Hello from Vim15 Nov 2015
I have had quite the journey when it comes to text editors. When I started tinkering with code, my first editor was Notepad that came with Windows 2000. No line numbers, no syntax highlighting—just a blank white screen and a save button. It’s funny to think of the many hours I spent in that editor, and I wish I could go back and see the code I wrote.
Editors all the way down
Later in life I moved on to Notepad++. I used it for writing PHP code, and it was a breath of fresh air. Next in line was BBEdit. I bought it online thanks to my wonderful mother, and they mailed me an installation CD. Snail mail was much faster than our dial-up.
TextMate was not far behind, but was prophetically named “The Missing Editor.” It was rarely updated, and we were all waiting around for the next big release of it, which I finally gave up on. If anyone sees this missing editor, please notify the authorities.
I took a job at a local university and started working out of Linux primarily. I used Bluefish as my editor of choice because it was installed on the computer I inherited. When I started over on my own setup, I went with gEdit. These were the dark years.
I left that university and moved on to a local manufacturing company. I had a Windows machine there, but kept a Linux VM around for writing code when it called for it. Sublime Text 2 (ST2) was all the rage, so I gave it a go and really enjoyed using it. It was lightweight yet very powerful. Its only flaw was that it had pop-ups telling me it was unregistered or something.
I finally made it to the place where I am today, and the first thing I installed on my new company laptop was ST2. But this time, it wasn’t so kind. I was working on Node.js projects, and for some reason, the indexing would run for the entire project on each key stroke. I did everything I possibly could to fix this, spending hours deleting every ST2 file I could find and reinstalling, but I never could get this fixed. So I gave up and gave the Atom editor a try.
Out of the box, Atom worked for me, but it was a little slower than ST2. I spent close to a year in it primarily, and had nothing but positive experiences with it feature-wise, though performance was sluggish at times. This was rare, and worked for me.
Landing on the moon
Throughout all of this time, though, anytime I would
ssh into some box, I
would type a nice little command
vim and load up an editor right there in my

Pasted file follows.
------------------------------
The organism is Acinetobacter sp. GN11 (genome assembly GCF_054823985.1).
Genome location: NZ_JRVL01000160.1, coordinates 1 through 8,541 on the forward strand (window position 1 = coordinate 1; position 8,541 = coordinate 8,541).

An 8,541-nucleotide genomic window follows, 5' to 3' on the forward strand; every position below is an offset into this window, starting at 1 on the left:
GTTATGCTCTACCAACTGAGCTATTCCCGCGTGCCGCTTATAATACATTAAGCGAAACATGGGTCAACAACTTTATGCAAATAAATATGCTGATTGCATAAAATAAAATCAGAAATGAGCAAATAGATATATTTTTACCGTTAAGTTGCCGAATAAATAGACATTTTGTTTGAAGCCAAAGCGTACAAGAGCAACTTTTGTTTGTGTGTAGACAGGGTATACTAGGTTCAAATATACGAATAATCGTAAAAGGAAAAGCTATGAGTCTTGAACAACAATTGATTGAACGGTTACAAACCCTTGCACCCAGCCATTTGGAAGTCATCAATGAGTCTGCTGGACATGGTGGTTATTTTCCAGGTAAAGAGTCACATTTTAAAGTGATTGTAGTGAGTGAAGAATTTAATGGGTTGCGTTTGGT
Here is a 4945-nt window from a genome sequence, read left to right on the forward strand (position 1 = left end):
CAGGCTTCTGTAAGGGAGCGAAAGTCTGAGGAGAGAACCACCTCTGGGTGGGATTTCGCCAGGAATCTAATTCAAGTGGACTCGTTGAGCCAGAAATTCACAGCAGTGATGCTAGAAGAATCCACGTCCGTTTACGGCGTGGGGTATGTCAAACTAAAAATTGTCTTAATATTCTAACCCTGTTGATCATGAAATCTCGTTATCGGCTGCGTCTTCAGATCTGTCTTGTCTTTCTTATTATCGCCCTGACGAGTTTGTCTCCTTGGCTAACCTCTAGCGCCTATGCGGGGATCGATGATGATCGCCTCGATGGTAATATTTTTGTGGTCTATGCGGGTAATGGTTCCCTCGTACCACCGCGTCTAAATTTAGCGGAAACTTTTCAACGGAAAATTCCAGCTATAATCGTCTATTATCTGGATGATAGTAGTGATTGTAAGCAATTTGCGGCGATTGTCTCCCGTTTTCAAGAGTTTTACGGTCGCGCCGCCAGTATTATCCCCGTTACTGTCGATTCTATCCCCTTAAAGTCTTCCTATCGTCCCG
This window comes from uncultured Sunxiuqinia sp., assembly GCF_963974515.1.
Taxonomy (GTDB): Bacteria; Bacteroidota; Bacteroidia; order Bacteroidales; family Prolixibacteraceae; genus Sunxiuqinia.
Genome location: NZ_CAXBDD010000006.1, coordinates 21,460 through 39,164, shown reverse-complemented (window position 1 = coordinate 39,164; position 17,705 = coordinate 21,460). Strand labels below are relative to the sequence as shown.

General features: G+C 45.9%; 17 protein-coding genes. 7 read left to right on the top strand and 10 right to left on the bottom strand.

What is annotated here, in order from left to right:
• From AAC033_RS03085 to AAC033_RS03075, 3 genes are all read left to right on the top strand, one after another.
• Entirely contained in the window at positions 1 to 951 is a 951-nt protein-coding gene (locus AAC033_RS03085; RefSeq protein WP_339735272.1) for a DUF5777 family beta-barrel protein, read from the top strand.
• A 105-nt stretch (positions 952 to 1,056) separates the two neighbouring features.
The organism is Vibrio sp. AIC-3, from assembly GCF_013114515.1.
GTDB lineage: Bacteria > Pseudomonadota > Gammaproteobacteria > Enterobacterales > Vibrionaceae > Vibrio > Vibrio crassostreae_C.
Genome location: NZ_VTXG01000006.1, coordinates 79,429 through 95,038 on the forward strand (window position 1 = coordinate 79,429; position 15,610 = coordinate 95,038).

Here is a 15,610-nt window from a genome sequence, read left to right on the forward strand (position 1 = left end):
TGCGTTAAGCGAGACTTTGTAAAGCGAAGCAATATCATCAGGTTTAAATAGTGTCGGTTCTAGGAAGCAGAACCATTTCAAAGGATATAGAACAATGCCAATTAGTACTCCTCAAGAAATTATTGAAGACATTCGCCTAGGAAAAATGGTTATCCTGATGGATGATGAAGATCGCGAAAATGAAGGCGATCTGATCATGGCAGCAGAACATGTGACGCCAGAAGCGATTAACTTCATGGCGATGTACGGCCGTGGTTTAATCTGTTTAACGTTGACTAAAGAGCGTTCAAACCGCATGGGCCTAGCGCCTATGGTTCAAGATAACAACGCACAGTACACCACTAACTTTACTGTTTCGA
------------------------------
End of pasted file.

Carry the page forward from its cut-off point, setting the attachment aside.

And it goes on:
terminal. I knew how to get into insert mode, save files, and quit, but that
was it. I never had
line numbers or syntax highlighting, but it worked for what I needed.
Just this last week, something changed in me. I’m not sure what it was, but I decided to actually give Vim a real try and see if I could make it. As I was making my journey through all of these editors, I would hear of people who used Vim or Emacs as their primary editor and was astonished. I couldn’t imagine using something so primitive. Yet today I’m writing this post in Vim, and I’m quite happy with my experience.
I was a big fan of Why the Lucky Stiff or _why for short. I learned a lot of Ruby from his book and always enjoyed the various writings he did. But one day he disappeared from the internet, along with all of his stuff. Right before he departed, he said in a tweet:
programming is rather thankless. u see your works become replaced by superior ones in a year. unable to run at all in a few more.
What a sobering thought as a software developer. We are always jumping on the bandwagon of the latest and greatest framework or library, and we forget about the code people wrote just a few years ago that no one touches anymore. Do people use BBEdit or TextMate anymore? Perhaps, but we don’t hear them spoken of much anymore. I can’t help but wonder how the authors of the code-of-the-past feel as we all move on.
_why also said in his last tweets:
if you program and want any longevity to your work, make a game. all else recycles, but people rewrite architectures to keep games alive.
Vim has held its ground since the early 1990s, and has been made available on just about any platform. It’s been available for 25 years or so, which is an eternity for software. Maybe Vim will pass the test of time, and maybe the secret is to build a game or a terminal editor.
Vim is at least my ninth editor I’ve used as my primary editor for my work. But unlike the other programs, it appears you have to really commit to it for a while to see the benefits. Well, here’s to giving that a shot.